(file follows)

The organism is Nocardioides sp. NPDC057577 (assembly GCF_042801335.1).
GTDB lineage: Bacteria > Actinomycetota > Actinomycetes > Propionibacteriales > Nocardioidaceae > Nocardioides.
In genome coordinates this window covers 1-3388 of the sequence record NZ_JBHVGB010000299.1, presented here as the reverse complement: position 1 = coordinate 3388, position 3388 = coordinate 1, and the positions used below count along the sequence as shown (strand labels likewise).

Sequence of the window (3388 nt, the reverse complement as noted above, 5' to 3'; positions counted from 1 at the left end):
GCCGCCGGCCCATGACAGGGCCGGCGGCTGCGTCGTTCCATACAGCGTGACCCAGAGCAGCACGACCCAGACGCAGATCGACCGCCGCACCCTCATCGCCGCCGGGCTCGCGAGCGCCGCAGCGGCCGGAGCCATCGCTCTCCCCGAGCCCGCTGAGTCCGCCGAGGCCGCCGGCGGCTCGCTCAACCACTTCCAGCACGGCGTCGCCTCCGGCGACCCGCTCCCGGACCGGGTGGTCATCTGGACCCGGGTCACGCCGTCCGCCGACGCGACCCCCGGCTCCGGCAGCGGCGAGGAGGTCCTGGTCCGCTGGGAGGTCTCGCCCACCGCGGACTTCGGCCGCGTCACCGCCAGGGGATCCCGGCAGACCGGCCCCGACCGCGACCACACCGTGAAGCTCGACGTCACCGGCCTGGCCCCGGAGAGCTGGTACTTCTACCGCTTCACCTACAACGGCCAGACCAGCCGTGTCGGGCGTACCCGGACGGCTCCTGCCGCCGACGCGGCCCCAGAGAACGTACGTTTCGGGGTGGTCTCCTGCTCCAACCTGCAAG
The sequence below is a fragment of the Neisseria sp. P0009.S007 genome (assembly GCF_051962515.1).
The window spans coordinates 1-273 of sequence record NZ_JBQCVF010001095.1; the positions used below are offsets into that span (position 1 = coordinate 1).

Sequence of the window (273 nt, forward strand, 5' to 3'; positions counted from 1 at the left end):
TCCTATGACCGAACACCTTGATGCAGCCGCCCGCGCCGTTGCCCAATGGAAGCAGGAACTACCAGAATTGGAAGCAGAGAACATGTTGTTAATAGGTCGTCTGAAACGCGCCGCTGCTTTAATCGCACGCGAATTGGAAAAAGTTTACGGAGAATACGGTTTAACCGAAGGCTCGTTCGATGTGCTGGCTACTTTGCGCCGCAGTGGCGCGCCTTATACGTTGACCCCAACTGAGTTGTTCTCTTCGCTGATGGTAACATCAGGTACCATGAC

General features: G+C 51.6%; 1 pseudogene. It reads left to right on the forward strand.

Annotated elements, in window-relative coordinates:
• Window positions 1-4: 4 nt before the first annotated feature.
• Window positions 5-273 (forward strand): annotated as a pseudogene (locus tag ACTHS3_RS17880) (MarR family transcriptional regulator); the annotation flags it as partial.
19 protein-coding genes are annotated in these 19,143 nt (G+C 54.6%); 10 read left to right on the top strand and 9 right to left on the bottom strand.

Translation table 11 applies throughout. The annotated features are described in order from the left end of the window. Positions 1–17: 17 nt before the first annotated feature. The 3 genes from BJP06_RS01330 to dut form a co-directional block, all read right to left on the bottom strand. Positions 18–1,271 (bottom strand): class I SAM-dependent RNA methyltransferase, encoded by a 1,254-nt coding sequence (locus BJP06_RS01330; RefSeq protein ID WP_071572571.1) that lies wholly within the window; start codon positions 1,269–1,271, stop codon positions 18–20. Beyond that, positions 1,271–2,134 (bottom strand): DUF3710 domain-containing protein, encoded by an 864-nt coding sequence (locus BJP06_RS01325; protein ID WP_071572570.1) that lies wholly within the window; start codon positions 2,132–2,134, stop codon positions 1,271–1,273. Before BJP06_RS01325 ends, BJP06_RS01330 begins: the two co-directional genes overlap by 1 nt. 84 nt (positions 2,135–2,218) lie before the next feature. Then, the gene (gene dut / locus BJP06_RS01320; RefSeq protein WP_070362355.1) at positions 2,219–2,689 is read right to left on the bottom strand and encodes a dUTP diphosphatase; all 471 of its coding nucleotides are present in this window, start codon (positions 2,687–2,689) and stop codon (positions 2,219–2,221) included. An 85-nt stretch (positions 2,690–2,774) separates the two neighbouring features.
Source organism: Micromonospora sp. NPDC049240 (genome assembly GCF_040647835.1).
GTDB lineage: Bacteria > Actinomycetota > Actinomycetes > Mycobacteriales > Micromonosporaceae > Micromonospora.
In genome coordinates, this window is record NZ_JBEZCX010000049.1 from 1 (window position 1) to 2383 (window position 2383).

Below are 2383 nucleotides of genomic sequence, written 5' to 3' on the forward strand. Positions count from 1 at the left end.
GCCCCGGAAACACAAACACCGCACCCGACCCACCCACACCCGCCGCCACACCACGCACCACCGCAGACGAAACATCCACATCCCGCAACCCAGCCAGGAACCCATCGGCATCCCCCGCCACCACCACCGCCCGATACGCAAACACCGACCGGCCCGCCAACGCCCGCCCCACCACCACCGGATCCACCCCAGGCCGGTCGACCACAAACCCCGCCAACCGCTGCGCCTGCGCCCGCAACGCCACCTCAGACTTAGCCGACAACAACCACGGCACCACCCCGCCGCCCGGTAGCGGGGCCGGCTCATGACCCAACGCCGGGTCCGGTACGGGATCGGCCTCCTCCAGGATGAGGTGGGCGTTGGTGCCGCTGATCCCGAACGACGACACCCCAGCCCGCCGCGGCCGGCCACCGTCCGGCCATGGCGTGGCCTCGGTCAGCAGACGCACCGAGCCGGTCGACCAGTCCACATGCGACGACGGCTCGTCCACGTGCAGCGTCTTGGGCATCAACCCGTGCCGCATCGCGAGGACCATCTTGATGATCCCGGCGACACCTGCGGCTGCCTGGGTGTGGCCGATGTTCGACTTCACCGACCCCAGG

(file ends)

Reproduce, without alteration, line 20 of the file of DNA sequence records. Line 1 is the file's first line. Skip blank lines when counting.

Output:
GCCCCGGAAACACAAACACCGCACCCGACCCACCCACACCCGCCGCCACACCACGCACCACCGCAGACGAAACATCCACATCCCGCAACCCAGCCAGGAACCCATCGGCATCCCCCGCCACCACCACCGCCCGATACGCAAACACCGACCGGCCCGCCAACGCCCGCCCCACCACCACCGGATCCACCCCAGGCCGGTCGACCACAAACCCCGCCAACCGCTGCGCCTGCGCCCGCAACGCCACCTCAGACTTAGCCGACAACAACCACGGCACCACCCCGCCGCCCGGTAGCGGGGCCGGCTCATGACCCAACGCCGGGTCCGGTACGGGATCGGCCTCCTCCAGGATGAGGTGGGCGTTGGTGCCGCTGATCCCGAACGACGACACCCCAGCCCGCCGCGGCCGGCCACCGTCCGGCCATGGCGTGGCCTCGGTCAGCAGACGCACCGAGCCGGTCGACCAGTCCACATGCGACGACGGCTCGTCCACGTGCAGCGTCTTGGGCATCAACCCGTGCCGCATCGCGAGGACCATCTTGATGATCCCGGCGACACCTGCGGCTGCCTGGGTGTGGCCGATGTTCGACTTCACCGACCCCAGG